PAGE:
The Collatz conjecture is: This process will eventually reach the number 1, regardless of which positive integer is chosen initially.

Let be $a_j$ an arbitrary number in a sequence built with the specified method. If $a_j$ is an odd number, then $a_{j+1}$ will be even. On the other hand, if $a_j$ is even, then $a_{j+1}$ can be even with a probability $1/2$, $a_{j+2}$ with a probability $1/4$ and so on.

Now let's build the sequence $b_i$ of odd numbers that results of applying function f. Assuming we start with an odd number, and after i iterations we will obtain:

b_i= f_{even}^{k(i)}(f_{odd}(f_{even}^{k(i-1)}(f_{odd}(...f_{even}^{k(1)}(f_{odd}(n))))))

Where to obtain each odd element of the sequence from the previous one we had to compose the odd part of f which is $3n+1$ once and the even part of f or $n/2$ at least once. The resulting term is:

b_i = \frac{3^in}{2^{\sum_{j=1}^ik(j)}}+ \sum_{j=1}^i {\frac{3^{j-1}}{2^{\sum_{j=1}^ik(j)}}}

Thus, we obtain, for high values of i:

\lim_{i \to \infty} b_i = \lim_{i \to \infty} \left (\frac{3^in}{2^{i<k>}}+ \sum_{j=1}^i {\frac{3^{j-1}}{2^{i<k>}}} \right )

And $<k>=2$ is the average value of $k(i)$, therefore after some algebra:

\lim_{i \to \infty} a_i =\lim_{i \to \infty} b_i =
\lim_{i \to \infty} \left (\frac{3^in}{4^i}+ \sum_{j=1}^i {\frac{3^{j-1}}{4^j}} \right ) =1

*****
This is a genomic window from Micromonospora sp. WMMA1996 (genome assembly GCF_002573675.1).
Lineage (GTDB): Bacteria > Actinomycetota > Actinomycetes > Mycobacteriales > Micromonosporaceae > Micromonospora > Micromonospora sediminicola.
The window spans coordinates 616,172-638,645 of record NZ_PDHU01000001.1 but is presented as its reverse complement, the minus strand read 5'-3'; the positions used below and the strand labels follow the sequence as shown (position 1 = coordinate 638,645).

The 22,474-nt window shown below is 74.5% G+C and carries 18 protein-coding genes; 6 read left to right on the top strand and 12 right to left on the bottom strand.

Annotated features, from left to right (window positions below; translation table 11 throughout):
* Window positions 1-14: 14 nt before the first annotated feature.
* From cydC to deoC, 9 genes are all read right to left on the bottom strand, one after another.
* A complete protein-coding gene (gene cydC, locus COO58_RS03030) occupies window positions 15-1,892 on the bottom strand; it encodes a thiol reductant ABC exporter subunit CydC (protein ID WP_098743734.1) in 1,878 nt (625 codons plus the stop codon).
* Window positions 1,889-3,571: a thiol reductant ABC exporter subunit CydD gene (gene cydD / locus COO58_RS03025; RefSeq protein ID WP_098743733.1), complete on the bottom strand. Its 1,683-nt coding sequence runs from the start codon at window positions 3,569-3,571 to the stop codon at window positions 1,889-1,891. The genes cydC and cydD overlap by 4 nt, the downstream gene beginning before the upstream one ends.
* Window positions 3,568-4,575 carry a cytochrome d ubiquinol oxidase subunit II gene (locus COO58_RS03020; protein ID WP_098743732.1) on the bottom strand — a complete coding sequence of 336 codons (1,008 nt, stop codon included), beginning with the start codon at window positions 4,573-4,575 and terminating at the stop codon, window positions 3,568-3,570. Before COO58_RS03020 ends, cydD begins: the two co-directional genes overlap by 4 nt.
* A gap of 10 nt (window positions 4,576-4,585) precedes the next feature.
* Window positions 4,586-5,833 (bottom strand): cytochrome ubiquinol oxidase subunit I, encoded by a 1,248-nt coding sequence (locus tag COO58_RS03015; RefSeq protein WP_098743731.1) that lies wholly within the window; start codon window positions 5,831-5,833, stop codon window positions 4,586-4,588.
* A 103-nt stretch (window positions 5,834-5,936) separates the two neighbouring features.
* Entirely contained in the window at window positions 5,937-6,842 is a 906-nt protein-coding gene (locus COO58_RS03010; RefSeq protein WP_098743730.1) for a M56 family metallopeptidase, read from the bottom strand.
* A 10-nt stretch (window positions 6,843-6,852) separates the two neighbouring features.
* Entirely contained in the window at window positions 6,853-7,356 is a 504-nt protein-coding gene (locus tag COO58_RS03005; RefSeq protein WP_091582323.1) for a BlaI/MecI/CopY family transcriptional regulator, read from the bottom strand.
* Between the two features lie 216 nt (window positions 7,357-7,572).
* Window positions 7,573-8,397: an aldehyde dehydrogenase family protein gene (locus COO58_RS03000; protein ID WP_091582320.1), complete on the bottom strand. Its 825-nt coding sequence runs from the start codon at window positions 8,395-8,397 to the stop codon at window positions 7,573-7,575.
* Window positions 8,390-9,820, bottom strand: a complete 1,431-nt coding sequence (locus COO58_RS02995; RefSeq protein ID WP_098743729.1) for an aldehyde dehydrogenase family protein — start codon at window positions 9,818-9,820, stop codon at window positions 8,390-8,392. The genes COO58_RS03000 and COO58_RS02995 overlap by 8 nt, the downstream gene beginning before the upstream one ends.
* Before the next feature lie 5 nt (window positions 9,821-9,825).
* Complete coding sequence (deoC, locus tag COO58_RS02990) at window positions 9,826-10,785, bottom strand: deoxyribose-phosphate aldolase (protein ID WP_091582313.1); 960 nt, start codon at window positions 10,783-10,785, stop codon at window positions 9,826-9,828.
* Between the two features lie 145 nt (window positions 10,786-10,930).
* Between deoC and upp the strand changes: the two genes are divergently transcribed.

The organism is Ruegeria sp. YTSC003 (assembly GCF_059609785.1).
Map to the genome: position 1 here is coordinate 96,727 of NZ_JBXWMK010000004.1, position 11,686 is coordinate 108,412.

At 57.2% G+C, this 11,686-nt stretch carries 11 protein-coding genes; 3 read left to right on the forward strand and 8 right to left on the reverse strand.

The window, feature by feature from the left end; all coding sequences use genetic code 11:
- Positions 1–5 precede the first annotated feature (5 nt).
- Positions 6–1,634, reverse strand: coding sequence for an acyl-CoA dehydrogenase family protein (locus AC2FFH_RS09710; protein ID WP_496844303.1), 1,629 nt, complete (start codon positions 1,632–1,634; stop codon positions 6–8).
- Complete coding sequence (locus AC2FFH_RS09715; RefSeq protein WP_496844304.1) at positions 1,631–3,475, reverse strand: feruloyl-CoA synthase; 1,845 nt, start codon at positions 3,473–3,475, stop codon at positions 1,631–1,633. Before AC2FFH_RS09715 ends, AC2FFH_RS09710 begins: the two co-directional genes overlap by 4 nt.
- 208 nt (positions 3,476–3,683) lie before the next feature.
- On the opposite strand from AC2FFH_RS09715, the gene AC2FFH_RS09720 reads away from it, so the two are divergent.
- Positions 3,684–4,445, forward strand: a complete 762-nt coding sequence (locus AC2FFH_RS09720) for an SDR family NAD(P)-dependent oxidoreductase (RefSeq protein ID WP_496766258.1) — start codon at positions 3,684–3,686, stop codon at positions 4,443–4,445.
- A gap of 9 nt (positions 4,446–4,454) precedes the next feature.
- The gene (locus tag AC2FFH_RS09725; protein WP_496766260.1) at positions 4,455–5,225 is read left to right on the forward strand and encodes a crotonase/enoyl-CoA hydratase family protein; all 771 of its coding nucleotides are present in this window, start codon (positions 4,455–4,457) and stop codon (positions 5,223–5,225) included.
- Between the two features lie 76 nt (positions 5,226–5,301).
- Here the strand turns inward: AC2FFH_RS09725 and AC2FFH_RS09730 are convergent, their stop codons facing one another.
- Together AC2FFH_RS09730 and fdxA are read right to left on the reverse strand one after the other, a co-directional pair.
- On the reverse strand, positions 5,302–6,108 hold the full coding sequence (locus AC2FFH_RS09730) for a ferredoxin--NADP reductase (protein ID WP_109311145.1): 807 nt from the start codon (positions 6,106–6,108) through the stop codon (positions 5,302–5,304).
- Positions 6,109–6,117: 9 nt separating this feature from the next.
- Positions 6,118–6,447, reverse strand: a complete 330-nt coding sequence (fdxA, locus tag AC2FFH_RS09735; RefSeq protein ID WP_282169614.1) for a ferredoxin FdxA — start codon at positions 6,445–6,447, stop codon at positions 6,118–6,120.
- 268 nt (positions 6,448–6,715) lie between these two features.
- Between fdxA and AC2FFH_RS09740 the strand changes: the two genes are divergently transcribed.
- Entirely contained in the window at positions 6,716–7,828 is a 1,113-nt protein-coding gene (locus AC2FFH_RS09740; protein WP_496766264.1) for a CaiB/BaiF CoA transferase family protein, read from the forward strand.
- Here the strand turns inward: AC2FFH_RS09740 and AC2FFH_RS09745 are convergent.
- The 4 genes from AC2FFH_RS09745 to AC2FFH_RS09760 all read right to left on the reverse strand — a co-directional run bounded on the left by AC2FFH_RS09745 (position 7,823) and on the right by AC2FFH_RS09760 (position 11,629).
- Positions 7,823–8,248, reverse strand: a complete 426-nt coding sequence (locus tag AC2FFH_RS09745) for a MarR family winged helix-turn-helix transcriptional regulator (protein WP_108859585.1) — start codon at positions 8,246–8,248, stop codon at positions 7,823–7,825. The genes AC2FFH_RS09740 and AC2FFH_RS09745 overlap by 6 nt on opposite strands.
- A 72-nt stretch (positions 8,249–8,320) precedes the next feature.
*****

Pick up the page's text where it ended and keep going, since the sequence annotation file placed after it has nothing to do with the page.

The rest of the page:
rivasjc

Posts: 3
Joined: Sat Nov 11, 2017 8:15 am
Reputation: 2

### Re: Yet another proof of the Collatz conjecture

You have not disproved cycles that don’t reach 1.
Guest

### Re: Yet another proof of the Collatz conjecture

Guest wrote:You have not disproved cycles that don’t reach 1.

Your cycles that don’t reach one are fictional. Otherwise, please state one or more (cycles...) or prove they can exist. Thank you!
Guest

### Re: Yet another proof of the Collatz conjecture

Guest wrote:
Guest wrote:You have not disproved cycles that don’t reach 1.

Your cycles that don’t reach one are fictional. Otherwise, please state one or more (cycles...) or prove they can exist. Thank you!

No, a proof of the collatz conjecture requires you to prove that there cannot exist such cycles, not the other way around. If there exists a proof that such cycles do exist, the conjecture as a whole is disproven, however a proof that does not contradict such cycles is not a proof.
Guest

### Re: Yet another proof of the Collatz conjecture

Guest wrote:
Guest wrote:
Guest wrote:You have not disproved cycles that don’t reach 1.

Your cycles that don’t reach one are fictional. Otherwise, please state one or more (cycles...) or prove they can exist. Thank you!

No, a proof of the collatz conjecture requires you to prove that there cannot exist such cycles, not the other way around. If there exists a proof that such cycles do exist, the conjecture as a whole is disproven, however a proof that does not contradict such cycles is not a proof.

Either way works! However, a proof based on real data (e.g. the distributions of divisors, the powers of 2: 2, 4, 8, 16, 32, ...) is more credible than a cycle which cannot be explained by data in any Collatz sequence.